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Yen hits three-month high on US-China trade conflict


THE Japanese yen surged to a three-month high against the US dollar on Thursday as investors sought out the safe-haven currency, fearing the US-China trade conflict will escalate.

Two days of trade talks begin in Washington on Thursday, and traders are waiting to see whether Chinese and US negotiators can salvage a deal to prevent more US tariff increases.

Currency moves this week in response to the latest trade hostilities have been fairly muted, but Thursday's jump in the yen - which tends to attract demand in times of strife - suggested that investor nerves are fraying.

Market voices on:

The main casualties have been the Australian dollar , a proxy for Chinese economic prospects, the US dollar and the offshore Chinese yuan.

The yuan on Thursday fell half a per cent to a four-month low of 6.8503 and was headed for its worst four-day decline in a year.

"The Chinese yuan really is the world's most important currency," said Societe Generale analyst Kit Juckes.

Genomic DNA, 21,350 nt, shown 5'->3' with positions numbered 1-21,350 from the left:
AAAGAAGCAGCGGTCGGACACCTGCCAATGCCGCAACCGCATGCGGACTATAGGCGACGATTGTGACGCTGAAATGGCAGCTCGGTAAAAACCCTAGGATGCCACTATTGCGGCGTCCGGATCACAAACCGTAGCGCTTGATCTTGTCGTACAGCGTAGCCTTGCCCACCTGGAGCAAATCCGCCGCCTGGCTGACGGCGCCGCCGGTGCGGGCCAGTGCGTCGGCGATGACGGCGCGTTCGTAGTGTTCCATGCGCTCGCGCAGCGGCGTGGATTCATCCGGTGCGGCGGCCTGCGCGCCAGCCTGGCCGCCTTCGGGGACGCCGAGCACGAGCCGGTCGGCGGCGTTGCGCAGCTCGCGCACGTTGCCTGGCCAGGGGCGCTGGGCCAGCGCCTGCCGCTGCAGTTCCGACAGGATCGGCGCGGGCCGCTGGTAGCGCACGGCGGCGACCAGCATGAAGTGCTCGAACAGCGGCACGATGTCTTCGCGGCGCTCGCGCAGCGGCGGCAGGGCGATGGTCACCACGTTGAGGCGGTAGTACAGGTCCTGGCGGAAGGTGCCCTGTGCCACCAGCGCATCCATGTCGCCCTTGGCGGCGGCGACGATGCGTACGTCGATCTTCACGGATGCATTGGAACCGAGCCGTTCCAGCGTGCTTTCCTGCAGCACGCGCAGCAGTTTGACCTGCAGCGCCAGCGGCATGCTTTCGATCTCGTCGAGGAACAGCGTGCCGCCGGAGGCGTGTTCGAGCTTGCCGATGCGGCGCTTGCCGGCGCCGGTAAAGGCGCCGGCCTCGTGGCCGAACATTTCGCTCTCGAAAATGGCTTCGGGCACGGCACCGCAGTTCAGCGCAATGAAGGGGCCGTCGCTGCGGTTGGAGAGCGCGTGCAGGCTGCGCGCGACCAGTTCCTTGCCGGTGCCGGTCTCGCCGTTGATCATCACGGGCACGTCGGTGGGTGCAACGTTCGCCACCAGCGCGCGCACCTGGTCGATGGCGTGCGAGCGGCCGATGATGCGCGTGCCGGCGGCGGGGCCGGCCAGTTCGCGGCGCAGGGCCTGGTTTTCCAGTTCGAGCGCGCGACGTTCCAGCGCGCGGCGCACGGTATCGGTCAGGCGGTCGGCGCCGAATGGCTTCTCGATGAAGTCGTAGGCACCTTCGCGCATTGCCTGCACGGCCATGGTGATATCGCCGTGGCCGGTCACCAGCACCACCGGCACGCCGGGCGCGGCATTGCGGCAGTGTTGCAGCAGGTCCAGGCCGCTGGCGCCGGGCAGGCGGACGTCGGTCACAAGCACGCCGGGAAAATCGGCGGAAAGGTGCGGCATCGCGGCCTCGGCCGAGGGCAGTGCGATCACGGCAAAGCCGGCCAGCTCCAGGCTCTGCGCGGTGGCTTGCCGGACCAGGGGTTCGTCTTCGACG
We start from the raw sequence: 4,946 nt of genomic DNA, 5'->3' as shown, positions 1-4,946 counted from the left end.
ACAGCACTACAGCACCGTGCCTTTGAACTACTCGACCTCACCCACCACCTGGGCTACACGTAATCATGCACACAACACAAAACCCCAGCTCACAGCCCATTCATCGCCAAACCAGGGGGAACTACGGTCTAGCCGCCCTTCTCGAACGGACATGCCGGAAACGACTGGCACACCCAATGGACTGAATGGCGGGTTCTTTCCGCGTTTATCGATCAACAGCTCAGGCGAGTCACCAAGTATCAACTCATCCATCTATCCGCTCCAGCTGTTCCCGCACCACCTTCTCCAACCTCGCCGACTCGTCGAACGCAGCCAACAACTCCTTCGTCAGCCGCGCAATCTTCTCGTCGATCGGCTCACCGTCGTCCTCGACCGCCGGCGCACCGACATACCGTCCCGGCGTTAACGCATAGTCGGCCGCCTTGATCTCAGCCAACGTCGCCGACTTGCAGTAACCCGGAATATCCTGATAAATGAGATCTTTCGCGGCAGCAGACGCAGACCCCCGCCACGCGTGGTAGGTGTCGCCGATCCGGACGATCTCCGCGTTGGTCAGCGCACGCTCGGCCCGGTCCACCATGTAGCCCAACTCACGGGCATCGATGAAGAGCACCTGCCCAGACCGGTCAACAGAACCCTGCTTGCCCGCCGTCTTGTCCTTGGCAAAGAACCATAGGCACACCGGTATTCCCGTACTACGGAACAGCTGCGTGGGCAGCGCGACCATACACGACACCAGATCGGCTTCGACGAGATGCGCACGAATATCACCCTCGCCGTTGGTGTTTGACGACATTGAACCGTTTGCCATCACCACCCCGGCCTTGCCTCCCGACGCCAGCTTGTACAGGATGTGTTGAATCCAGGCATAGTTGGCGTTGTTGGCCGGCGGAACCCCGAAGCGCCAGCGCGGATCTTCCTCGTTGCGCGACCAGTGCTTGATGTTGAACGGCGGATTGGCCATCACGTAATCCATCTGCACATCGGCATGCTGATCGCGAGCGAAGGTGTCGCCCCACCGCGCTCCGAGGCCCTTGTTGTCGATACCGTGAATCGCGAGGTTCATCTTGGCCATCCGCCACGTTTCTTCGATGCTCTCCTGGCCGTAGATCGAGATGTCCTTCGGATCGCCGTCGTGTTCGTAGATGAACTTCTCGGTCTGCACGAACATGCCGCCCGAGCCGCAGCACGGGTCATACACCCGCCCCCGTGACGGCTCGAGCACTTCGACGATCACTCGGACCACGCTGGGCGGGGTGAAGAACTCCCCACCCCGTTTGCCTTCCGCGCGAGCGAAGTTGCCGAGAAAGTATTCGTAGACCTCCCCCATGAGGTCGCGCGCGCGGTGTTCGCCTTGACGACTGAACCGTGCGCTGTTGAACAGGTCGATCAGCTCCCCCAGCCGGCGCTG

"It isn't the most traded but is an anchor of stability for all markets and if that anchor is dislodged it will lead the dollar and yen higher."

In the past, the dollar has benefited from an increase in trade worries. But US President Donald Trump's latest threat to raise tariffs on Chinese imports has seen the yen gain in recent days.

It rose 0.3 per cent against the dollar to 109.6 yen, a three-month high, taking its gains to more than one per cent so far this month.

According to the latest Commodity Futures Trading Commission data, speculators have further raised their net long dollar bets, including those against the yen.

Mr Trump said on Wednesday that China "broke the deal" reached in talks with the United States, and vowed not to back down on raising tariffs or imposing new ones unless Beijing "stops cheating our workers". REUTERS